So you've got yourself a new, nude piece of cast iron cookware and you’re ready to put a fresh coating of seasoning. In our previous post, we mentioned that really any type of fat will work, with vegetable oil or shortening being the most commonly used (due to their near-ubiquitous presence in modern kitchens).
However, in the past few years, rumors of excellent cast iron seasons using flaxseed oil have caught our ears, and we were anxious to try it out.
If you have not yet tried to totally strip and re-season a piece of cast iron, please consider the process…and check out this other post to provide some context about the process, benefits, and why one may consider stripping the existing seasoning.
When the earliest white hunters and settlers came to Louisiana, one important piece of equipment they carried was a cast iron Dutch oven.
This highly practical cooking utensil was essential in the kit of even the lightest traveling adventurer in early America. In fact, long before Columbus began his quest of discovery, hunting parties around the world depended upon some form of the classic Dutch oven to handle a multitude of cooking chores.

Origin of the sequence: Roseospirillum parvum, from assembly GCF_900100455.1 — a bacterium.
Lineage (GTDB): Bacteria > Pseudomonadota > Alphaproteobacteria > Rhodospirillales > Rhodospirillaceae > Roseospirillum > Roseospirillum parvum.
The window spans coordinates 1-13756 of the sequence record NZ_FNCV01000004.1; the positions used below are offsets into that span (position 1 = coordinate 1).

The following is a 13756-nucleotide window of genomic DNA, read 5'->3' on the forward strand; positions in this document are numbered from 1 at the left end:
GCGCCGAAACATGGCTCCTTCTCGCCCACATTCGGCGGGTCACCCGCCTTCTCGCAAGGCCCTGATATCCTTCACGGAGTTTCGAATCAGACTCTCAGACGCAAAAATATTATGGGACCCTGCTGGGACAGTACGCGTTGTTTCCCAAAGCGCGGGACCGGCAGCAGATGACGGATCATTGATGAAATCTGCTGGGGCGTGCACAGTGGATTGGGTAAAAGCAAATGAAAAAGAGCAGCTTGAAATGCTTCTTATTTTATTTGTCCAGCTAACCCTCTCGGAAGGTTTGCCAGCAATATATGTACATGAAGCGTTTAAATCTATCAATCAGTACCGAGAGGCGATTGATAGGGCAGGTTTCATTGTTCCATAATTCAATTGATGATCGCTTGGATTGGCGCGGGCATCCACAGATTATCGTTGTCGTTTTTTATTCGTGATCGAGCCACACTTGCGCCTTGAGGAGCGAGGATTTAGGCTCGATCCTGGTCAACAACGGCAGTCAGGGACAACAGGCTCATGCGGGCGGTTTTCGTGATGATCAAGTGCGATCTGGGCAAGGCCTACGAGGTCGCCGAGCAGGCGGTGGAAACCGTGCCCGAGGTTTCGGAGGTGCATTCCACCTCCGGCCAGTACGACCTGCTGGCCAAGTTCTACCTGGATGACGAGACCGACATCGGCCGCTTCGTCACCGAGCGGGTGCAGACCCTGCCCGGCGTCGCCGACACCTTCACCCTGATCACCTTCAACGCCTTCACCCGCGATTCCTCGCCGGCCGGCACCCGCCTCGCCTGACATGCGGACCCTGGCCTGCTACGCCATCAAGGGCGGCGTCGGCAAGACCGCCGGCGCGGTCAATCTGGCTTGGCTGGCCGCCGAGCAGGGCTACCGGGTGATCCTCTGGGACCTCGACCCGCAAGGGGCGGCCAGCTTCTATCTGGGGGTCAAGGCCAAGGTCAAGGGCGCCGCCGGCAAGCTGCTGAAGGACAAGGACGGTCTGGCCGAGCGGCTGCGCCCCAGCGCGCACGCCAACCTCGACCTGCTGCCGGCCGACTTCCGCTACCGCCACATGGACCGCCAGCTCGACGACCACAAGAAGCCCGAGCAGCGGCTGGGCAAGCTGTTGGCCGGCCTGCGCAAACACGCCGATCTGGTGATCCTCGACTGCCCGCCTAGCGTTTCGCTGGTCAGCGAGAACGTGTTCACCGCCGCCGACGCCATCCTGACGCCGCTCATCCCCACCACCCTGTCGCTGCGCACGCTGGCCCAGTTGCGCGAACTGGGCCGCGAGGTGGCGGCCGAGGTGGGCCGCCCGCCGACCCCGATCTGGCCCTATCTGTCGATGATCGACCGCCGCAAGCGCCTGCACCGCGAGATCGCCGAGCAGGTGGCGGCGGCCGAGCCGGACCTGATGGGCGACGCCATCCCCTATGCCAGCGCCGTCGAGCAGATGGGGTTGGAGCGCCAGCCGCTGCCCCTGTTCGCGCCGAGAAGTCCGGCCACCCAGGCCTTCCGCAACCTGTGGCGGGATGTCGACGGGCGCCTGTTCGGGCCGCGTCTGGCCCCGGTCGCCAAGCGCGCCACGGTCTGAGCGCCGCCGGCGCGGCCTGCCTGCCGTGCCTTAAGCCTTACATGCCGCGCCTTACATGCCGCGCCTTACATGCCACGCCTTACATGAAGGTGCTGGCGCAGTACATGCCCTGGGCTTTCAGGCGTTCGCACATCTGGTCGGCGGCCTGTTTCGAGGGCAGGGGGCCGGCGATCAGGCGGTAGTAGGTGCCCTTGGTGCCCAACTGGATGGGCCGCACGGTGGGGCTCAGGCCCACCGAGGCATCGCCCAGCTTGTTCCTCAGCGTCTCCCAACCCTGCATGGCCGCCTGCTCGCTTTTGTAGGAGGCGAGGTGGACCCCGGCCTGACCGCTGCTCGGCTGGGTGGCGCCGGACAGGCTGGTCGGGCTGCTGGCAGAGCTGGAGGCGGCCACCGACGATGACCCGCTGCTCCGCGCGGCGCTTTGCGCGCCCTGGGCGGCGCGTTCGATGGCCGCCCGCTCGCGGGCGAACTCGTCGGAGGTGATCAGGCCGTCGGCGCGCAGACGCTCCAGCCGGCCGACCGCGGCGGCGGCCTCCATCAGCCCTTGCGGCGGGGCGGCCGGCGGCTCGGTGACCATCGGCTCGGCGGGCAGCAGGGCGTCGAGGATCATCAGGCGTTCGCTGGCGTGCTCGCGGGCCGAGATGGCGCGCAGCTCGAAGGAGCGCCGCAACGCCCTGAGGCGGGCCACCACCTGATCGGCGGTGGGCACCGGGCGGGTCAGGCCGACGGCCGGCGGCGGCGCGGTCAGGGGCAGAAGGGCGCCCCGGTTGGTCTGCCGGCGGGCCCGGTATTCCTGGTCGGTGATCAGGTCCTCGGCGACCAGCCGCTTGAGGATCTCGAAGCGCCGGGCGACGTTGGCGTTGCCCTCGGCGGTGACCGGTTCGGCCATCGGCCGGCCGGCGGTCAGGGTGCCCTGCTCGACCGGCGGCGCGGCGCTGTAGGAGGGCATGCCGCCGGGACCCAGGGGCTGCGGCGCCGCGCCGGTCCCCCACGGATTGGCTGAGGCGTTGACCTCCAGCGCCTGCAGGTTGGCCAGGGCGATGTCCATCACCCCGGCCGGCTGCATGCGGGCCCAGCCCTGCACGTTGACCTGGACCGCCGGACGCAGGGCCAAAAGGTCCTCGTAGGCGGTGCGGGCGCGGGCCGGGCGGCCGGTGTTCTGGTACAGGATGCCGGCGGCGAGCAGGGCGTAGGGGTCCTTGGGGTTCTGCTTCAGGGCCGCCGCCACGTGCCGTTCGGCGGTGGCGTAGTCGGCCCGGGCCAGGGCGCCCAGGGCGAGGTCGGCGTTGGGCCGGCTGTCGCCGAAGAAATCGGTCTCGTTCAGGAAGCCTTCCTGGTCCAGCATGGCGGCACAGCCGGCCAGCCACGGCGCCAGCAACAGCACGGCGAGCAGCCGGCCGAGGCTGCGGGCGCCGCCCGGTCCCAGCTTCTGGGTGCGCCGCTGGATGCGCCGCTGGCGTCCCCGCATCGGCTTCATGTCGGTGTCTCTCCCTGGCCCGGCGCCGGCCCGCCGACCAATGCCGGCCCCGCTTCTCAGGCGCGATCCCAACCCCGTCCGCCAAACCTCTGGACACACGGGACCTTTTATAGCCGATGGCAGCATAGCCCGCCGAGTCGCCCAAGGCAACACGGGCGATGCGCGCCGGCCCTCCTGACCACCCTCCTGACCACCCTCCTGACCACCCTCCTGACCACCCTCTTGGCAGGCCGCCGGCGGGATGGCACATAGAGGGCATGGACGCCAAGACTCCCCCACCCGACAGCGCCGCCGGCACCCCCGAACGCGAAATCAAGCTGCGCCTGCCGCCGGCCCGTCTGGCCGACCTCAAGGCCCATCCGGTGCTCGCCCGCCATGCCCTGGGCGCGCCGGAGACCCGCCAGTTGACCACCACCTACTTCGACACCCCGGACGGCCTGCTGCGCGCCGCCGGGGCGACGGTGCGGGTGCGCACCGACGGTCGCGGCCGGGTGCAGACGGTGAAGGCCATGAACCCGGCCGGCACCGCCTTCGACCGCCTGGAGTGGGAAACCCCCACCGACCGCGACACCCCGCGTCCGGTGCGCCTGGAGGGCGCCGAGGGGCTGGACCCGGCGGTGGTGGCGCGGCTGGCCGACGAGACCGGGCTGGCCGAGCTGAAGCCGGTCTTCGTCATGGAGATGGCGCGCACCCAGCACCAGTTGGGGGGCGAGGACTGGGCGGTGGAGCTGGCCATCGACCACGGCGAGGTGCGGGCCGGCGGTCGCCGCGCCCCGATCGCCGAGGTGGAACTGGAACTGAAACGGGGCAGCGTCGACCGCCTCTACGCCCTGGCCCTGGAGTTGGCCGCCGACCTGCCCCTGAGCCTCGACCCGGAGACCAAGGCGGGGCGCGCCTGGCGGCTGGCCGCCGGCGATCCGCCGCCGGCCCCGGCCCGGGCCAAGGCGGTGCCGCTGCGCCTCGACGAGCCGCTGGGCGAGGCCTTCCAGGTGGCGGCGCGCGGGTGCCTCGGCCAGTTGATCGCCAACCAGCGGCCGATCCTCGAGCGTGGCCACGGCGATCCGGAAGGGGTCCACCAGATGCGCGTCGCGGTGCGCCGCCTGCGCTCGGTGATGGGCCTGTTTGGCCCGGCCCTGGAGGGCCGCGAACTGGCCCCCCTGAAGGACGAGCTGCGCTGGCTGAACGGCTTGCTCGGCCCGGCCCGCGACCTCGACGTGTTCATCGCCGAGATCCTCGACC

One of the best ways to cook a steak if you can’t make it out to the grill is on a cast iron skillet. You can’t beat the sear from the massive surface area that the skillet provides.
It is really nice to cook over a live fire, whether is charcoal or a real stick burner, but if you’re limited and must stay indoors this method is the way to go. In fact, this method might be the preferred method if you’re in a pinch for time.
And, I would say this cast iron steak recipe would beat out a gas grill – sorry!
But you may as well broil your steaks if you’re going to use a gas grill (in most cases anyway), and there isn’t anything wrong with that but the point is that a gas grill is not ideal.
Get some fresh Colossal Sea Scallops (more information below on selecting the right scallops).
Remove the scallops from the refrigerator, unwrap them, rinse them in very cool tap water and allow them to drain on a fresh paper towel. Gently dry the scallops and set them on a plate, leaving space between each scallop.
Seasoning cast iron is a process and it is literally the foundation on which you cook your food. It is critically important to prolong the longevity of your cookware and protects it from the elements, namely moisture.
If you ask 5 cast iron enthusiasts how to season cast iron, then you will probably get six answers. And, if you ask the right person, he or she may have six answers all on their own!
Most likely, each answer is partially correct and will get you a pretty darn good foundation to cook on.
Please check out my post on how I acquired my first piece of Wagner Cast Iron. It might be a different scenario than you think! Curious about enameled cast iron? The pretty, colorful stuff – read my blog entry for some of the finer points of Enameled Cast Iron vs. Cast Iron. Read more about Wagner Cast Iron